Do you remember hearing about him before he was big? Do you think he toured as a small-name band before he made a hit single? What do you think he was doing three years ago?

    If the world gets rid of "superstars" whose rise is engineered by record companies, and whose popularity is created out of nowhere by the media business, it can't happen too soon.

  5. I don't share your optimism about a return to taste in the mass market.

    That's what people are paying for. It's getting worse, not better.

  6. Thanks for the input, guys. My little just before bed, stream-of-consciousness rant here sure seemed to resonate. I figured I'd wake up and re-read it as just some random rambling. :D

    It's been 13 years since I worked in retail (book and electronics stores), so my finger is NOT on the pulse of American retail. But just looking at and listening to some of the crap K-Pop produces, and seeing the sad state of a CD store the other day brought this on.

    Well, that plus certain prominent bloggers talking about an RPG industry collapse or the viability of RPGs as an entertainment 'technology.'

  7. Meh, what YOU like consider good music, rpg's, books, etc is a matter of opinion. And an opinion is just like an asshole, everyone's got one.

    Make mine 4E forever! It's SOOOO balanced!!!!


  8. Thanks yet again, for stating the obvious, there, Woodstock. Appreciate it.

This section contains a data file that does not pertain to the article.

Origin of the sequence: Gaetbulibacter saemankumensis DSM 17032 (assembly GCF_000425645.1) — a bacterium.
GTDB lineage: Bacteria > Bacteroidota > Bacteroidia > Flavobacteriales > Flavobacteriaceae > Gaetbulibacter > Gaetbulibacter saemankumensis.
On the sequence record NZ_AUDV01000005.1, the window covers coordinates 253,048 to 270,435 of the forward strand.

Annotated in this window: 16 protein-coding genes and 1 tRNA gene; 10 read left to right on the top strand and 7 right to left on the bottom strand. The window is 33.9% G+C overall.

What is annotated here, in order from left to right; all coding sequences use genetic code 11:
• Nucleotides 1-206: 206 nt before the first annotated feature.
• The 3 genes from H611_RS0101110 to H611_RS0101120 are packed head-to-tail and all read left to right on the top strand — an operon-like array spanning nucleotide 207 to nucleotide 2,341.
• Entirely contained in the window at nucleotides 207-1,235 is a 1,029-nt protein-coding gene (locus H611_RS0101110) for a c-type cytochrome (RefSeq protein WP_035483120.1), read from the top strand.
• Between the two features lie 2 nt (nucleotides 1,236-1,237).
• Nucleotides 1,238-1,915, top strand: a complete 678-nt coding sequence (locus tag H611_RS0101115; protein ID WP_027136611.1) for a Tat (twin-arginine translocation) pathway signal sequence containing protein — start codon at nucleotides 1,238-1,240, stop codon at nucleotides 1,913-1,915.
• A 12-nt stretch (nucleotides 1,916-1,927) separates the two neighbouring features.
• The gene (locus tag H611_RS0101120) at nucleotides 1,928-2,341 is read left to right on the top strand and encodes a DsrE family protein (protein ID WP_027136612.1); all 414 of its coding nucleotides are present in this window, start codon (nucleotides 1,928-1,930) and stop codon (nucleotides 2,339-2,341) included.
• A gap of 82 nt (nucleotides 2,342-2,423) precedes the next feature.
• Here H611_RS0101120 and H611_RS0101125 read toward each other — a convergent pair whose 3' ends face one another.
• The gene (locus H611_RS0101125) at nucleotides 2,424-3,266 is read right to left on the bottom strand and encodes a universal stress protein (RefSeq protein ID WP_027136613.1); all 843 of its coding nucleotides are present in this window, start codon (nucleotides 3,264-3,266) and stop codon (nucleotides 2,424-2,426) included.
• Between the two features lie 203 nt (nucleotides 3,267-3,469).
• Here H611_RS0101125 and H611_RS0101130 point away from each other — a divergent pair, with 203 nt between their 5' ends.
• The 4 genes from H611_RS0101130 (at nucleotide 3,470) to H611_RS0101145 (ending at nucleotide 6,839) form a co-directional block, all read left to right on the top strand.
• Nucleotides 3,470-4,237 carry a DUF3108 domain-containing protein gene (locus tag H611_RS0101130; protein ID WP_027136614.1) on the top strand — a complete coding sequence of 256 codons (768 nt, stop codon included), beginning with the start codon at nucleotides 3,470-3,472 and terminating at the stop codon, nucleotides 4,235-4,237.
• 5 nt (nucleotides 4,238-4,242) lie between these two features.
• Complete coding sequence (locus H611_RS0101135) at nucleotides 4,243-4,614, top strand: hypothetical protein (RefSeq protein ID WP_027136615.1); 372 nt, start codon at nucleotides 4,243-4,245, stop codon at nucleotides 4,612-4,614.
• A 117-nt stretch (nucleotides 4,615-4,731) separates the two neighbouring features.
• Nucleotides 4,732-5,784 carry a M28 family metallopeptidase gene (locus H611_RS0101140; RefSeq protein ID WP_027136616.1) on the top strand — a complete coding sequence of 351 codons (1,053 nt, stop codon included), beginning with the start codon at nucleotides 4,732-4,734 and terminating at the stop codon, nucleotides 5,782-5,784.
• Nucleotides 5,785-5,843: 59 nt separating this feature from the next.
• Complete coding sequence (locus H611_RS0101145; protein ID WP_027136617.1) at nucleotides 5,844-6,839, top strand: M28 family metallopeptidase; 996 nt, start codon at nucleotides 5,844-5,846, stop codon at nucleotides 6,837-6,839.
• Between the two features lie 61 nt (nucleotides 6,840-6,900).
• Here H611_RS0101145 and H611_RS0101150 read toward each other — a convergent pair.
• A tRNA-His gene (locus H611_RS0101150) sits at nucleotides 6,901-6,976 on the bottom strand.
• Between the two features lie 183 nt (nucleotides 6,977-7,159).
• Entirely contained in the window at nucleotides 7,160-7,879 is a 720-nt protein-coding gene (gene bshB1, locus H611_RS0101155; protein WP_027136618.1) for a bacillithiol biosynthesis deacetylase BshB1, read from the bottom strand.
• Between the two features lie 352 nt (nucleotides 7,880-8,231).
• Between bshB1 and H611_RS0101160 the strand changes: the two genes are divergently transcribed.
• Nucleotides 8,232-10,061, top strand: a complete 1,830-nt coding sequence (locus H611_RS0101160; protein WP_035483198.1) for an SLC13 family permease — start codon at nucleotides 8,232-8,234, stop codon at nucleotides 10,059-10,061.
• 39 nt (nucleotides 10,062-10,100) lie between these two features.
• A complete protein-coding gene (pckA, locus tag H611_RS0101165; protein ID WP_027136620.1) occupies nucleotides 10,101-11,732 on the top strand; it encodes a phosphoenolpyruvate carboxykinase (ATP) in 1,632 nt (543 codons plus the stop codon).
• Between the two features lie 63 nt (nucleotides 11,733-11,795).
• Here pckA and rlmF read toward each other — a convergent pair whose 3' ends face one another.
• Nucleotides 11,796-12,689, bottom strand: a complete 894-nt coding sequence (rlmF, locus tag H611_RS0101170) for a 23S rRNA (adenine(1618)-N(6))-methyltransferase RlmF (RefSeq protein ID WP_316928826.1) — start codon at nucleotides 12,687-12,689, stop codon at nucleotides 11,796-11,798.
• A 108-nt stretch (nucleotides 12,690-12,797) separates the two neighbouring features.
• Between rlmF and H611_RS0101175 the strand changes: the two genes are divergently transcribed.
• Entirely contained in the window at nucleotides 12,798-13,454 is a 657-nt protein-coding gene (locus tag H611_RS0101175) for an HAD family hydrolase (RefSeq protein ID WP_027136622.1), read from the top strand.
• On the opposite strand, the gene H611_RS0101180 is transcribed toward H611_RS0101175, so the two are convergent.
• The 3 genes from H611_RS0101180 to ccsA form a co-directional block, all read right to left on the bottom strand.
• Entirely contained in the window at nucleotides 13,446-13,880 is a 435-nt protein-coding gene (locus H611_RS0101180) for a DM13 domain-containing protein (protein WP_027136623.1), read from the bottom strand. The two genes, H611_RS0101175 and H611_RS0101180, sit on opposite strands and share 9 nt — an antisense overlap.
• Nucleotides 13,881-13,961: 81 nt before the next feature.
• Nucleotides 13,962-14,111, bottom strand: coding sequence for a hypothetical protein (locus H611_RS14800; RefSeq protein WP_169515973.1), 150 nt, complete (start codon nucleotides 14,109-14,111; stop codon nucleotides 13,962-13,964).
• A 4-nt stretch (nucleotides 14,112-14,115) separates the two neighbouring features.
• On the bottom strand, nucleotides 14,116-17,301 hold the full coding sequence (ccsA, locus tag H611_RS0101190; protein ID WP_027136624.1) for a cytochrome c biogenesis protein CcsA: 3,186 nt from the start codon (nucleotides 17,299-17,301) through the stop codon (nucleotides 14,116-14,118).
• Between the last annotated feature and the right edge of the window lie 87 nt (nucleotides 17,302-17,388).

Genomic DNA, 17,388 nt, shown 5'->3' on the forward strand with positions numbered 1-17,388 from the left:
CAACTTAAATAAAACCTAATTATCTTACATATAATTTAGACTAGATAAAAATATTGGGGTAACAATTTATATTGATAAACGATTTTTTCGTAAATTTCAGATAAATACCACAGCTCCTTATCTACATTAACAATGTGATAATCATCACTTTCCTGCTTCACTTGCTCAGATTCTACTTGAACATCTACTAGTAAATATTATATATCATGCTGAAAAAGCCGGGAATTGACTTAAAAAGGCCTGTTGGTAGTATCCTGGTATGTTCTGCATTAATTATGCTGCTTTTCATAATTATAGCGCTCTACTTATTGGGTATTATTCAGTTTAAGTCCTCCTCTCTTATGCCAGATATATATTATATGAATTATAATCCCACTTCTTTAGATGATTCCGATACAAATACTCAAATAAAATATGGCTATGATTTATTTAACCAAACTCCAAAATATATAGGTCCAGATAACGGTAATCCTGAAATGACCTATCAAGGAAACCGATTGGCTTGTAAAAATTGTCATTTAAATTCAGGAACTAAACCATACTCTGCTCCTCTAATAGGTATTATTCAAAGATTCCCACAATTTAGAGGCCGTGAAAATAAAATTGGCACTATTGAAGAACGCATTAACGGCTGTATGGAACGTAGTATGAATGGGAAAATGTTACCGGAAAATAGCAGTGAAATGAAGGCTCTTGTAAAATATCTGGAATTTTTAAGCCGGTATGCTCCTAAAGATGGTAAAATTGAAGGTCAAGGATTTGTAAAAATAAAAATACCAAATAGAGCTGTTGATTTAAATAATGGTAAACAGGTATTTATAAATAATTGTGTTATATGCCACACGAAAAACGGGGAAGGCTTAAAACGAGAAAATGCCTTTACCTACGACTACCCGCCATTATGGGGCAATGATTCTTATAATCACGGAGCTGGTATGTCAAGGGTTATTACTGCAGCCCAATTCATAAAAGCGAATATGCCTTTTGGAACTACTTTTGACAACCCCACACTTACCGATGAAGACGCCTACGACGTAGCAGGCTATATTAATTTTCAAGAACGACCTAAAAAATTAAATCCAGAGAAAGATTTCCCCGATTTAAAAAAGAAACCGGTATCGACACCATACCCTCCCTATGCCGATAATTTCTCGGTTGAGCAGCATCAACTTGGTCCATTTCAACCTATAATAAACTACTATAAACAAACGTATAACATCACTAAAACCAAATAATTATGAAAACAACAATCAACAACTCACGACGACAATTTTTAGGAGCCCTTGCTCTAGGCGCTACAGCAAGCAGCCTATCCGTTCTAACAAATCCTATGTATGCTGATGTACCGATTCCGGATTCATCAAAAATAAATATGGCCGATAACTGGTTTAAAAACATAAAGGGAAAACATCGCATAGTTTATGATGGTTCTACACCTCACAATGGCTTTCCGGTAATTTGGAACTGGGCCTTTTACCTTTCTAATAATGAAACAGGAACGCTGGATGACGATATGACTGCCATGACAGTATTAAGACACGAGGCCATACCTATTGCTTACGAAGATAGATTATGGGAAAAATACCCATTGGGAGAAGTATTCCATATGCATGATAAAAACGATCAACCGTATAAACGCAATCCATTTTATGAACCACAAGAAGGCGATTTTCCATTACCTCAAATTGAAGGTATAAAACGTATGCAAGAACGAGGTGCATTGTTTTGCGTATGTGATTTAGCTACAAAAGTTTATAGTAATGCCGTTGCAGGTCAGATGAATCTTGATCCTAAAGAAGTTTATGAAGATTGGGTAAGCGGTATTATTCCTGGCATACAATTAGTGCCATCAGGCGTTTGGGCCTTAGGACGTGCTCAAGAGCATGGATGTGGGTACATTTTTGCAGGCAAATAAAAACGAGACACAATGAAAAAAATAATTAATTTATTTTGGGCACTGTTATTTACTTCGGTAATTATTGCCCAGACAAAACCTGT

9. I haven't found much at all of value to me in the RPG Industry (big companies like WotC, etc.) for a long time now, and I've looked. It just doesn't resonate, and the products being offered have almost zero usage potential to me. Almost like they are being written by people who don't even know what RPG players *do* or would want to buy.

    Meanwhile the online RPG Hobby (small press included) has produced a lot of things that actually have value to me, and will be used in my games. And while many are free (blogs, etc.) I have also paid for things, even downloads, that were useful or interesting.

    I think once the Industry stops wasting their efforts and catches up to the needs of the Hobby again, they might have something. Until then, as far as I'm concerned, the Industry collapsed a long time ago, anyhow.